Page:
Laird Hunt. Kind One.
Laird Hunt. Kind One. Coffee House Press, 2012. 213 pp. Paper: $14.95.
This novel begins with an "Overture" that cuts the legs right out from under you, and it is as devastating a piece of writing as anything one is likely to find in contemporary literature. Laird Hunt conjures up a world where movement is most often vertical, either up or down, and where people dig graves for others who haven't yet died. We are in our very own heartland here, in Kentucky and Indiana, from the middle of the nineteenth century to the beginning of the twentieth, and it is a very tenebrous place indeed. Its currencies are crudely wielded force, oppression, cruelty, prejudice, and the joyless revenge that necessarily attends them. Suffering is endless and irremediable. Those who are called upon to bear that suffering will eventually inflict it on others in their turn. The protagonist is Ginny Lancaster, married at fourteen to a man who preferred her mother, widowed at twenty by a stroke that many will approve. Thereafter she is known as "Scary Sue," first because of her scars both visible and invisible, then because of the lesson she embodies in the minds of god-fearing folk. It is she who speaks for the most part, and her language is hieratic and incantational, as if her story were to be intoned, rather than merely spoken. For a world such as this one tests the power of mere speech. Individuals come back from the dead as if naturally here. Their bodies sprout supplemental mouths, the better to wail, and additional eyes, to gaze and accuse. Amputated limbs come back as well--but not necessarily to the people from whom they were severed in the first instance. Other specters wander through these pages. One thinks of Faulkner for the unblinking critique of American myth. Yet Gombrowicz also comes to mind, because of the absolute strangeness of things. Kind One can certainly be read as an account of where we've been, but one can also see in it a parable of where we are, right now, as we try to rid ourselves of some of the ghosts that haunt us. [Warren Motte]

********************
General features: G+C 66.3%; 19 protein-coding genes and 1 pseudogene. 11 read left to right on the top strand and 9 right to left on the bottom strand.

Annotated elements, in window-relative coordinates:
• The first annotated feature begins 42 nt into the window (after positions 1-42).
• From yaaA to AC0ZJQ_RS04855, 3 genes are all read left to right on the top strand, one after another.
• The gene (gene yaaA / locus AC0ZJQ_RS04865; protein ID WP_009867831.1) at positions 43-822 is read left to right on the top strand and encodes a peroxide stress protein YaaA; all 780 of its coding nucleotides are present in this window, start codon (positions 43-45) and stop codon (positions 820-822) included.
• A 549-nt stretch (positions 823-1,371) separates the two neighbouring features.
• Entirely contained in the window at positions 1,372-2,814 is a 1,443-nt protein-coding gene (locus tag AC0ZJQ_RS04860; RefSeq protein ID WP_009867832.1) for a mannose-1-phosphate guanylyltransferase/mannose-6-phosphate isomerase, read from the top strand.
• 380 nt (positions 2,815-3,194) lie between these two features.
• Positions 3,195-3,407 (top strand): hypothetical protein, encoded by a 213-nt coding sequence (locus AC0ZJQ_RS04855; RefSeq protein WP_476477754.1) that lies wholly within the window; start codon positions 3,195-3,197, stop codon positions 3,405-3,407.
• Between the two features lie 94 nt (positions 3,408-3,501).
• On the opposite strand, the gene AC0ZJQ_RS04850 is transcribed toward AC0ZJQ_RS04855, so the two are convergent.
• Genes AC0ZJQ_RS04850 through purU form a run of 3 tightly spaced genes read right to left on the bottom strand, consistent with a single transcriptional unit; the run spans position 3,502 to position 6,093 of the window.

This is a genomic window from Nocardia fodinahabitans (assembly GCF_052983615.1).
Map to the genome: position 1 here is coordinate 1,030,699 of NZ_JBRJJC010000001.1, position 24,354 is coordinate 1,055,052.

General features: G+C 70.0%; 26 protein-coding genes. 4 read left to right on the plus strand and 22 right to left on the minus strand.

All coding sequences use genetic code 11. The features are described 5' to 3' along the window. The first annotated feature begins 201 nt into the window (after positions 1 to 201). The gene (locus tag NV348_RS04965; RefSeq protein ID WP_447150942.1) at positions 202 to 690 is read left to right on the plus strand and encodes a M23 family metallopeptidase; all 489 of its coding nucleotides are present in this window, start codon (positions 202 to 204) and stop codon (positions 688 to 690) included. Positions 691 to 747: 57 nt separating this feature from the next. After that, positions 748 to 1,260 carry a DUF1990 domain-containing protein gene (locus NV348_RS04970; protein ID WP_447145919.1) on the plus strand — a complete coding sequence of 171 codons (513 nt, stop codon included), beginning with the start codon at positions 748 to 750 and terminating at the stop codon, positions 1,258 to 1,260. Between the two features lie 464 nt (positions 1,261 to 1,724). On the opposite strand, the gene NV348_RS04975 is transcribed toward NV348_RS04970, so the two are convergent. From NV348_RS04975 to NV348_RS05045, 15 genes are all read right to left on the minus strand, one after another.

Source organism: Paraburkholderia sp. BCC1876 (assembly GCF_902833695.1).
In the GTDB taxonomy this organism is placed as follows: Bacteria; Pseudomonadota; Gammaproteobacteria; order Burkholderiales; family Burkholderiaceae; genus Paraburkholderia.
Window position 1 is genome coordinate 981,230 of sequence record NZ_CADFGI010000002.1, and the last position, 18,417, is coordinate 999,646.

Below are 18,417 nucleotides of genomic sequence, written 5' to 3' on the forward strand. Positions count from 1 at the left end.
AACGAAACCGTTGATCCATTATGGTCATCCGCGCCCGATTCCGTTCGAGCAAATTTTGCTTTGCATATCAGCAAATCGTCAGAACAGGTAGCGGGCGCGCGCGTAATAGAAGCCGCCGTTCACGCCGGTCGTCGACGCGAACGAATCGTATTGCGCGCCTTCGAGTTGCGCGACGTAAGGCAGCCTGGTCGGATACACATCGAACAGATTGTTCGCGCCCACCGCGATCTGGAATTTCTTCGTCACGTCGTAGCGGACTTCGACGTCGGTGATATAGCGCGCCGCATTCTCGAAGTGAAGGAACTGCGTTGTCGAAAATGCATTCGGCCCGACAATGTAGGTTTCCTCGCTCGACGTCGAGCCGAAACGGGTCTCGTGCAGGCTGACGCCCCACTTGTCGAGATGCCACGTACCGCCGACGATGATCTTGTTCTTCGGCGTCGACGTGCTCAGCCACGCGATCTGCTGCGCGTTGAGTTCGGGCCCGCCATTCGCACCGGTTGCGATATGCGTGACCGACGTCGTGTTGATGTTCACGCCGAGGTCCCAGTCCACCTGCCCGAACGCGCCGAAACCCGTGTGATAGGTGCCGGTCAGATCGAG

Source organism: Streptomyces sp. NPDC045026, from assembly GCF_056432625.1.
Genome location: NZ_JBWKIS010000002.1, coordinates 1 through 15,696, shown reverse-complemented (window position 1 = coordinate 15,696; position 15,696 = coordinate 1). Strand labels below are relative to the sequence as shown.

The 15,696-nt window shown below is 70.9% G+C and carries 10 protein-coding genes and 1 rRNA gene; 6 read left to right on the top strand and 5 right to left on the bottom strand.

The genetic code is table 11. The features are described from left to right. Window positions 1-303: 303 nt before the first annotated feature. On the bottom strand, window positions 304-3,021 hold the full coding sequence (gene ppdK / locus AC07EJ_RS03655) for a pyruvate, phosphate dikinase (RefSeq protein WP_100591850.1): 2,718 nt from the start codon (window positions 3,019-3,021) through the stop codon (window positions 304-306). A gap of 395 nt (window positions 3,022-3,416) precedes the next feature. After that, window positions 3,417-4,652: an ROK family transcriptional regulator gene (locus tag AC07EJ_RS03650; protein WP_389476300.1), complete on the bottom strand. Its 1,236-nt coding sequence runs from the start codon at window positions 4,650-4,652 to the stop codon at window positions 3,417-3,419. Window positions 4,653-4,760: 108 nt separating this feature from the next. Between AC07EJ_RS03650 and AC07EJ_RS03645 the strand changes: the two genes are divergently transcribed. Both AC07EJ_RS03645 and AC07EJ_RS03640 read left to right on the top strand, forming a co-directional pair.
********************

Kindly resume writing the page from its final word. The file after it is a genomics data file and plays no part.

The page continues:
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|Publication:||The Review of Contemporary Fiction|
|Article Type:||Book review|
|Date:||Sep 22, 2013|
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